I just got off the Global Payments call where they talked about their breach. Their breach seems to be very different than the one Visa issued an alert on. Information presented on the timing windows were different and not reconciled during the Global Payments call (Visa reported the exposure window was January 21, 2012 – February 25, 2012, and Global Payments only reported they self-detected the breach early March), the data that may have been stolen was different (Visa reported Track 1 and 2; Global Payment reported only Track 2), and the reports on fraud (Global Payments said they had not heard about fraud on the stolen cards) are different.
Sounds like there’s a lot more going on out there than the payment industry and law enforcement have nailed down and are prepared to talk about.
In the meantime, Global Payments who was PCI compliant at the time of their breach is no longer PCI compliant – and was delisted by Visa – yet they continue to process payments.
What’s the takeaway on PCI? The same one that’s been around for years. Passing a PCI compliance audit does not mean your systems are secure. Focus on security and not on passing the audit.
Read Complimentary Relevant Research
Four Ways for CIOs to Cultivate Digital Dexterity in Leadership and the Workforce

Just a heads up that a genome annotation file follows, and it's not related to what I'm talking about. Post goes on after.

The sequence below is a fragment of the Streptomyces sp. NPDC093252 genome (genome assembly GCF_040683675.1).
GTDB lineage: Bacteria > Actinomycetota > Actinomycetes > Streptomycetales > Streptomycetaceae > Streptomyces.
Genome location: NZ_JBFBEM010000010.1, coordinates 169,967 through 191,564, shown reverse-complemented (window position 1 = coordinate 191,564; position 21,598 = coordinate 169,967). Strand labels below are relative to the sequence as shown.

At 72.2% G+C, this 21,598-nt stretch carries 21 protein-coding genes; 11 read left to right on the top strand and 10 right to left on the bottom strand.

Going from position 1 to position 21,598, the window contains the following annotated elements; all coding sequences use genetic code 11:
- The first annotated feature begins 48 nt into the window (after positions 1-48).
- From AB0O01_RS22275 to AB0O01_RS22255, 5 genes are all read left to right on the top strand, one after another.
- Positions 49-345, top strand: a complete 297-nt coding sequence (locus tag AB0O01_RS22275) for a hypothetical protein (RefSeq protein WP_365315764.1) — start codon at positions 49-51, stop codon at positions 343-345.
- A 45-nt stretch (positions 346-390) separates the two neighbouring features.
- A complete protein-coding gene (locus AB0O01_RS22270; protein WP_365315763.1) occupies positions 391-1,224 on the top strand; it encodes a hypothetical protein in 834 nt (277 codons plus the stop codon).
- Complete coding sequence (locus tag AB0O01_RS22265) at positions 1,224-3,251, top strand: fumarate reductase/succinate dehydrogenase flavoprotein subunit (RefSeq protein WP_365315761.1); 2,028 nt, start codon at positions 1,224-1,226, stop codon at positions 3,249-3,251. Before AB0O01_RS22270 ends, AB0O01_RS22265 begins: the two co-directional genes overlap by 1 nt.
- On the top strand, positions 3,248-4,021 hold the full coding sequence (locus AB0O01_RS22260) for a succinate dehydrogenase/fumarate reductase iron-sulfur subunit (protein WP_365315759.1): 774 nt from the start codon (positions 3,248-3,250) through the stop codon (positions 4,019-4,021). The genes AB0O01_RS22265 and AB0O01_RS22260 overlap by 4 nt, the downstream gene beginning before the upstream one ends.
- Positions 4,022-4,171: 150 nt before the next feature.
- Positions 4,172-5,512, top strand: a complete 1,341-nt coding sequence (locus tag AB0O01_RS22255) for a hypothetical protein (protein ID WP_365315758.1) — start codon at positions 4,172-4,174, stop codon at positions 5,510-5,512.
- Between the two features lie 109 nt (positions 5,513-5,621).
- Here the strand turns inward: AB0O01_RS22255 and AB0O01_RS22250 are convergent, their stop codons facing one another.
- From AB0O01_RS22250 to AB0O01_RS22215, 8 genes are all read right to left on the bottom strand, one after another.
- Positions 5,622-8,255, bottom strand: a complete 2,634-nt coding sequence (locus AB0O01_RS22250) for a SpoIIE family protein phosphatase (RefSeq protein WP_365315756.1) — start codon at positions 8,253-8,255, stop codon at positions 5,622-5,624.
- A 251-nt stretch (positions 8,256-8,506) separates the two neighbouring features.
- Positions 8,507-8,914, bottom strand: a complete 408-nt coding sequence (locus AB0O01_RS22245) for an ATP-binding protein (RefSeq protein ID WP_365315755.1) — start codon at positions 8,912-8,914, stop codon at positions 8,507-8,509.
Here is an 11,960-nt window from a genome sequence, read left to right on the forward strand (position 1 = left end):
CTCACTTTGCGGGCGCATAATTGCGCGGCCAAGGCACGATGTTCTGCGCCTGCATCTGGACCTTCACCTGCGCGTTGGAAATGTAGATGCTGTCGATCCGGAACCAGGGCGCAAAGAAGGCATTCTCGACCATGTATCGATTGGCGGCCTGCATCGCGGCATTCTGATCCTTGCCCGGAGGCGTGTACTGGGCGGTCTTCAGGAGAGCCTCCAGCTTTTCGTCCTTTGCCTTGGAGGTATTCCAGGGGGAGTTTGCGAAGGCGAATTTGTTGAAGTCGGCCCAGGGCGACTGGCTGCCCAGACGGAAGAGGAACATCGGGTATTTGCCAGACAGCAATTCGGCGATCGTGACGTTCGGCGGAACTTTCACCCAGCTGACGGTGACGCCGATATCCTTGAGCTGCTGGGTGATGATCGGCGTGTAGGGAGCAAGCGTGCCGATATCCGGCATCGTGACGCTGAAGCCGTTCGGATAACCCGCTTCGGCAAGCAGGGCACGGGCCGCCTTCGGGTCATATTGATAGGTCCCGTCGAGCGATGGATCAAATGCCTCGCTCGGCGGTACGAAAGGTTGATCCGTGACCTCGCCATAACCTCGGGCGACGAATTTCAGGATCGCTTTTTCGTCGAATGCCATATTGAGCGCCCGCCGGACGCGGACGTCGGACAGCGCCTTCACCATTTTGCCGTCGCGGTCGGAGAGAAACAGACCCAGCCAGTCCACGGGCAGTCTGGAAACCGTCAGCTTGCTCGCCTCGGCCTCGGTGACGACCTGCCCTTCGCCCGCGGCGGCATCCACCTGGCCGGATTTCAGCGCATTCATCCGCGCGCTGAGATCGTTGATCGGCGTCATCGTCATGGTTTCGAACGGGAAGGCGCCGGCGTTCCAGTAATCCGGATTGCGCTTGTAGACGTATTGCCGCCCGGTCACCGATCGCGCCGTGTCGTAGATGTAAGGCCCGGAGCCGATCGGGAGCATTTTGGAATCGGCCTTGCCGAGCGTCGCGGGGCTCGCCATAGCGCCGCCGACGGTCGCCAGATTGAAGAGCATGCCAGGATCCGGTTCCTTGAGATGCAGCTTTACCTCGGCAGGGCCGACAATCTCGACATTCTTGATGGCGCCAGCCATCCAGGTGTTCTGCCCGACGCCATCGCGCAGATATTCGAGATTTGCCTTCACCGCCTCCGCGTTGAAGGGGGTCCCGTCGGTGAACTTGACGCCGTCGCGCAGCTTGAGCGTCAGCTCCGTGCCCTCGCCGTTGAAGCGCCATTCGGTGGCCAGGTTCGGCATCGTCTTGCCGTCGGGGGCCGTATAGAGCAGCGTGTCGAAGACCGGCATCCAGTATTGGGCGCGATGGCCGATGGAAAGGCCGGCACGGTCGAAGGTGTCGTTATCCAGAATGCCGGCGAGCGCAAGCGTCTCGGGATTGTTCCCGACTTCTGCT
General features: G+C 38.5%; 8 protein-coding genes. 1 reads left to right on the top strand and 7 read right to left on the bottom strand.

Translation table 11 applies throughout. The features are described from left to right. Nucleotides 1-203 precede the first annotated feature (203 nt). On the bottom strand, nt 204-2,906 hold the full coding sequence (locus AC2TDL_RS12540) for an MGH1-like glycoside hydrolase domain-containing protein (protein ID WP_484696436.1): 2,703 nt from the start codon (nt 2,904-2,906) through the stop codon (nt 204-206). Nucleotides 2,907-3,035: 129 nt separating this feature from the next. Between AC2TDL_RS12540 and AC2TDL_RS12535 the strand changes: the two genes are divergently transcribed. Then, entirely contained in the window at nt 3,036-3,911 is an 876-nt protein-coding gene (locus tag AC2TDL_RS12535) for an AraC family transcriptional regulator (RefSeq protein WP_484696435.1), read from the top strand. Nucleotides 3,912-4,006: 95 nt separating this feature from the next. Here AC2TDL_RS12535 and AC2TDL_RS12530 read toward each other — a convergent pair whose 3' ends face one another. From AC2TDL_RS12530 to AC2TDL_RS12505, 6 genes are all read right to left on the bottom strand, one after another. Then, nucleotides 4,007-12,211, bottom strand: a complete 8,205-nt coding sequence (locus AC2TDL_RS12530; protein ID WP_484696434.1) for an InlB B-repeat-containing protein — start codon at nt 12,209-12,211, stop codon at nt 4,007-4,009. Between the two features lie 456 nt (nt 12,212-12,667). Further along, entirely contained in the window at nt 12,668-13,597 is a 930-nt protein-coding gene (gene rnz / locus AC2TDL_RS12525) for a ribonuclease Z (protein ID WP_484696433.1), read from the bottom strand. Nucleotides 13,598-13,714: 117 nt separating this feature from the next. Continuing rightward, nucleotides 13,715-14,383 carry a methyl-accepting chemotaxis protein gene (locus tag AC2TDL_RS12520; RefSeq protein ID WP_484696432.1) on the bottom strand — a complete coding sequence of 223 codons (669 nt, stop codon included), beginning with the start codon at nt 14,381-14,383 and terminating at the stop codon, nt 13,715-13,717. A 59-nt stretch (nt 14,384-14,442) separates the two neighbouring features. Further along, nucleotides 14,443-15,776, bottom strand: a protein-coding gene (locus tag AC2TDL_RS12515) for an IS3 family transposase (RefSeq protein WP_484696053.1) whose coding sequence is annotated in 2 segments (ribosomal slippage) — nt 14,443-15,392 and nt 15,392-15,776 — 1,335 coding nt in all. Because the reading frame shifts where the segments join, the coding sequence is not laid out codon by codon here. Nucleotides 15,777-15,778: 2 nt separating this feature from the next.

To thrive in the digital era, enterprises need digital dexterity as an organizationwide competency. CIOs can boost their value by developing...
View Relevant Webinars
Comments or opinions expressed on this blog are those of the individual contributors only, and do not necessarily represent the views of Gartner, Inc. or its management. Readers may copy and redistribute blog postings on other blogs, or otherwise for private, non-commercial or journalistic purposes, with attribution to Gartner. This content may not be used for any other purposes in any other formats or media. The content on this blog is provided on an "as-is" basis. Gartner shall not be liable for any damages whatsoever arising out of the content or use of this blog.